Consider guilt to be feeling badly over something you have done that was wrong or hurtful, or even closer to the mark, the feeling of disgust with a negative mindset. That makes existential guilt a pseudo-feeling or pseudo-emotion. Shame is seen as believing you are bad, awful and horrible as a person, again with the feeling of disgust and a negative mental judgment.
Existential guilt, is triggered out of real harm, that is, injury on physical, cognitive, emotional or relationship levels. Actually resolving and making peace with guilt is an essential element for healthy growth. Here are two key criteria that provide a simple acid test for existential guilt: (1) show how this action is wrong, such as murder; and (2) show the actual harm enacted, as in the form of an injury or violation. Little in my experience qualifies as morally wrong, as in the extreme case of murder, and not too much qualifies as outright harm that is usually acted out either. If you can notice either, then it's existential guilt. The majority of the time whatever occurred does not qualify as existential guilt. Rather, it is 'imagined guilt,' that is, you think you did some harm to someone, yet you really didn't. You never looked to see for yourself. Pausing to look for yourself is a most helpful step to prevent carrying what is not yours.
One estimate for most individuals is that of all the guilt people carry, and keep adding to lifelong, perhaps 10% at the highest and less than 1% at the lowest, actually qualifies as guilt over wrong doing or outright harm. The rest is imagined guilt, and that's worth recognizing, releasing and returning to feeling fine about you. At such moments you can enjoy boldly pronouncing, "Cancel and erase," several times and immediately rewriting it with a validating statement about you like, "I know I did no harm, I'm a good person and I'm up to making a positive difference." Every one of us can realistically breathe a sigh of relief at such times.
What's to be done if, after checking with reality, you or someone else actually did something wrong and caused harm, and now bear existential guilt? A straightforward approach to make peace with guilt and complete the experience can be enormously valuable both to getting back to being on good terms with yourself as well as clearing the air and returning to being on fine terms in your relationship. This helps heal injuries to one's integrity and relationships. Here are three essential steps:
- First, state your personal responsibility in the matter directly to the person or persons so harmed; say "I did this." This is a good spot to linger, look the other person in the eye and sincerely say what you did and simply own it by taking responsibility for what you did.
- Second, give your full commitment and word of honor to not repeat this harmful act as well as perform good, responsible actions from this point forward; say "I commit and give you my word that this harm will not happen again; instead I promise only to perform these good, responsible actions of. . . from here on out."
- Verbally ask what you need to do to repair the harm and make it right again; say "I want to make this right with you; what can I do now to make this right with you so it is fully behind us?" Often simply stating what you have is sufficient. If there was some material loss, this loss may be asked for to complete the harmful episode and have it be behind you both. Sometimes doing a service to the harmed person or the community in some way may be fitting.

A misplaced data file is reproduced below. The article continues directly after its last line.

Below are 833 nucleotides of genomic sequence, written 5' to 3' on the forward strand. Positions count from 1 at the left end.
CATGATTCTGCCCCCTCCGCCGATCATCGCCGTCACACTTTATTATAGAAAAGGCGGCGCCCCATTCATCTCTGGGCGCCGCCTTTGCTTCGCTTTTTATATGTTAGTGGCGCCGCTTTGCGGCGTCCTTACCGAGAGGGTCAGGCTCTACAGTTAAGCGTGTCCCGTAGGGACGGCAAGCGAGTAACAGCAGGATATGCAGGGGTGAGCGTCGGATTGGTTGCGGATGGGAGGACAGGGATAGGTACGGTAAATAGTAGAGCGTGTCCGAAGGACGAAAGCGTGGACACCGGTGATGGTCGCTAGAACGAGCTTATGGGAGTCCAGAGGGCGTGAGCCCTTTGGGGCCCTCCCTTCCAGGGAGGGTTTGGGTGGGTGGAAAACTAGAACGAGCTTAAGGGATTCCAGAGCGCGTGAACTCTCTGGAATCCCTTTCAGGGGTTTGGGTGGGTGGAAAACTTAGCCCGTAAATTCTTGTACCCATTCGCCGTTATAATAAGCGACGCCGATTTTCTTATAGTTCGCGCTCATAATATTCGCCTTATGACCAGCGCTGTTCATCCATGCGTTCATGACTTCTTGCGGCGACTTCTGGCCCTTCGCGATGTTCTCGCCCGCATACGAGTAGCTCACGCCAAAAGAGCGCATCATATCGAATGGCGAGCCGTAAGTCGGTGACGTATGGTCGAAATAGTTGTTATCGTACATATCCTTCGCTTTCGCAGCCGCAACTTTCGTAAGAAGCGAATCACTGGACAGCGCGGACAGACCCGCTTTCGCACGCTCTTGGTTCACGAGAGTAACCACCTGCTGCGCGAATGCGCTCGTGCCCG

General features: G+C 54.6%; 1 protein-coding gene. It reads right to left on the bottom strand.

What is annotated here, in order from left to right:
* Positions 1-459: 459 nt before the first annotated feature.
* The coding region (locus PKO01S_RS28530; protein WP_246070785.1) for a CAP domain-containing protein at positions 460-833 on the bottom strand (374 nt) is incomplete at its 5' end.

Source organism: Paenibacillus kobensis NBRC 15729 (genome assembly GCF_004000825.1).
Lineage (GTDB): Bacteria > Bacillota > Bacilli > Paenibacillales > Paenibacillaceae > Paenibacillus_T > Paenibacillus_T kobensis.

Some people that bring a background in religious or moral training may want the person who did harm to say they how badly they felt over what they did, the harmful consequences and the pain inflicted. They may think an apology and asking for forgiveness is necessary as well. In this case, the following two steps are useful:
- You can state that you do feel badly about what you did and the harm you caused; say "I feel badly about what I did. I now know what harm occurred from it and I regret it."
- Verbally offer an apology and ask forgiveness for what you did. Be SPECIFIC about the issue. Say "I apologize and ask your forgiveness for. . . "
After all is sincerely said, the person who enacted the harm can ask the person so harmed whether they are satisfied and whether the whole incident is over with. Usually this is the case. There may be some people who unfortunately are skilled at carrying grudges and will never let the incident go and be done with. This is relatively uncommon in my experience, thank goodness. Whenever this happens, it is fitting to inform the grudge holder that the incident is over and done with for you. If they insist on continuing to carry it, then it is a most unfortunate situation, this painful burden is entirely theirs and you wash your hands of it.
So long as the harmful behavior, including addictive patterns, is not reenacted, it is 'off limits' to bring up, even in the heat of an argument. When the person has been true to their word in action and the other party wants to drag up this specific old issue that has not resurfaced, doing this is can be called playing "low ball" and reflects poorly on the person doing it. In fact, now it is theirs to clean this up! Of course, when the injuring party does go back to acting out the harmful behavior, it is fair now to look at it in the context of a past history of doing this behavior. Some authorities say that it is better to die with the truth instead of ever admitting guilt to avoid hurting other people. Sometimes, as with affairs from years past, nothing good may come from saying anything today, especially if this behavior has ceased given you have honestly grown and matured. Good judgment means weighing the possible harm to the injured party from your admission, against the harm of not owning and cleaning it up with them. Now, be at peace.